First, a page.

Science, ethics and economics are intersecting to form a clear market signal: in the lead-up to the COP21 climate talks, responsible investors should divest from fossil fuels (Report, 13 November). At a time when the fossil fuel industry should be shifting its businesses to focus on renewable energy, it is doing the opposite, doubling down on coal, oil and gas. Capital continues to flow into the exploration and future extraction of dirty energy. Long-term investment decisions must take into account the externalities of a business model at odds with physical realities. In the lead-up to the COP21 climate talks, the financial community has a vital role to play in the transition to a new energy economy – one where fossil fuels must be left in the ground. From a fiduciary perspective, there are a number of indicators that fossil fuel investments contain significant levels of risk. The energy sector steadily shifted from high-return, low-cost conventional projects, to high-cost, capital-intensive, complex projects. Meanwhile, clean, carbon-free energy is rapidly becoming cost-competitive with dirty energy.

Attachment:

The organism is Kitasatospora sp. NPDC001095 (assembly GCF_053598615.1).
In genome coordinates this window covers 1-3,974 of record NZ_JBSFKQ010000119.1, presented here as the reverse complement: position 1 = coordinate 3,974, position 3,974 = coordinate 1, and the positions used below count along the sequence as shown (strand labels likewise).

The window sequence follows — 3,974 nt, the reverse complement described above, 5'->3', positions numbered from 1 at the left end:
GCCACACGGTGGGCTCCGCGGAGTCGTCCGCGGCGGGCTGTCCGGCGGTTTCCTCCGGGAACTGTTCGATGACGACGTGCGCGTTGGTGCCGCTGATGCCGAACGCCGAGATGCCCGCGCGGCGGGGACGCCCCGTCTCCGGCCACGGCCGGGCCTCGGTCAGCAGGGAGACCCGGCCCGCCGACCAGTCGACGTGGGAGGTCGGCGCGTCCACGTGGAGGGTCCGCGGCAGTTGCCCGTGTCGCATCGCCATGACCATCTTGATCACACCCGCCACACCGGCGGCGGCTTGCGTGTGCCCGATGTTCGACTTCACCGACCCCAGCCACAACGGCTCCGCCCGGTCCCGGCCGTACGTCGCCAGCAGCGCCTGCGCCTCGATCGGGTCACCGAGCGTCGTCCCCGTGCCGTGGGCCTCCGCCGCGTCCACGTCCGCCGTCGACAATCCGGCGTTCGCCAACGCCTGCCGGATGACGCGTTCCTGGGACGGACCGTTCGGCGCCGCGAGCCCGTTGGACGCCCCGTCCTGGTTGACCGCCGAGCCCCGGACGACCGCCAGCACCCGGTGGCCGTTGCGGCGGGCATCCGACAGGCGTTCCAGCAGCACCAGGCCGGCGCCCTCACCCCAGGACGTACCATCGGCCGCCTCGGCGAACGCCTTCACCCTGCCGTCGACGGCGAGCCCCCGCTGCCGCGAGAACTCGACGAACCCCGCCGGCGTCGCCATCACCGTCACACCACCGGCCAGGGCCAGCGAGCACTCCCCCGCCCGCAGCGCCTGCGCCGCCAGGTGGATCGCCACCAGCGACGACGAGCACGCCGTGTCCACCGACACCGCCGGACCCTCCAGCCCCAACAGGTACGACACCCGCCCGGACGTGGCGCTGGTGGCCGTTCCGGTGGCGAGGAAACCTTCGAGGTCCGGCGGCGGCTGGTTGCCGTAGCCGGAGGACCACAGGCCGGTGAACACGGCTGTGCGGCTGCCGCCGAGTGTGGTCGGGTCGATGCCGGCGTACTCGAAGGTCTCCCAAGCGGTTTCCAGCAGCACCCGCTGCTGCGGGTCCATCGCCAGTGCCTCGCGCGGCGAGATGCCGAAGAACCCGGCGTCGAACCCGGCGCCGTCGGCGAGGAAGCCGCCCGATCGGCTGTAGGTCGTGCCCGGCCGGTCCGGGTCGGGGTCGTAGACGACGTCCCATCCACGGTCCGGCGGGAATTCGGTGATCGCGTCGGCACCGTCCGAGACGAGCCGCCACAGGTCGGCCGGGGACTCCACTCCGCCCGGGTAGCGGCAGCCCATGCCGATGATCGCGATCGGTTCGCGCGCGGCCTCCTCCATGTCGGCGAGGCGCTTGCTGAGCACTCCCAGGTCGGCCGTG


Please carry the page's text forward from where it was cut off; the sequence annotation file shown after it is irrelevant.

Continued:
Within the investor community, the early adopters have already begun a substantial movement to divest from fossil fuels, a movement representing $2.6tn in assets under management. The world’s largest institutional investors, including the Norwegian Sovereign Wealth and Rockefeller Brothers funds, have all expressed their concern for carbon-related investment risk and are adjusting their portfolios accordingly by moving out of fossil fuel holdings. Divestment also models the kind of commitments we are expecting to be taken from governments. We call on national governments to take effective commitments to end all form of subsidies to fossil fuels at the forthcoming G20.
Thomas Piketty
Paris School of Economics
Tim Jackson
University of Surrey

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Source: Guardian Environment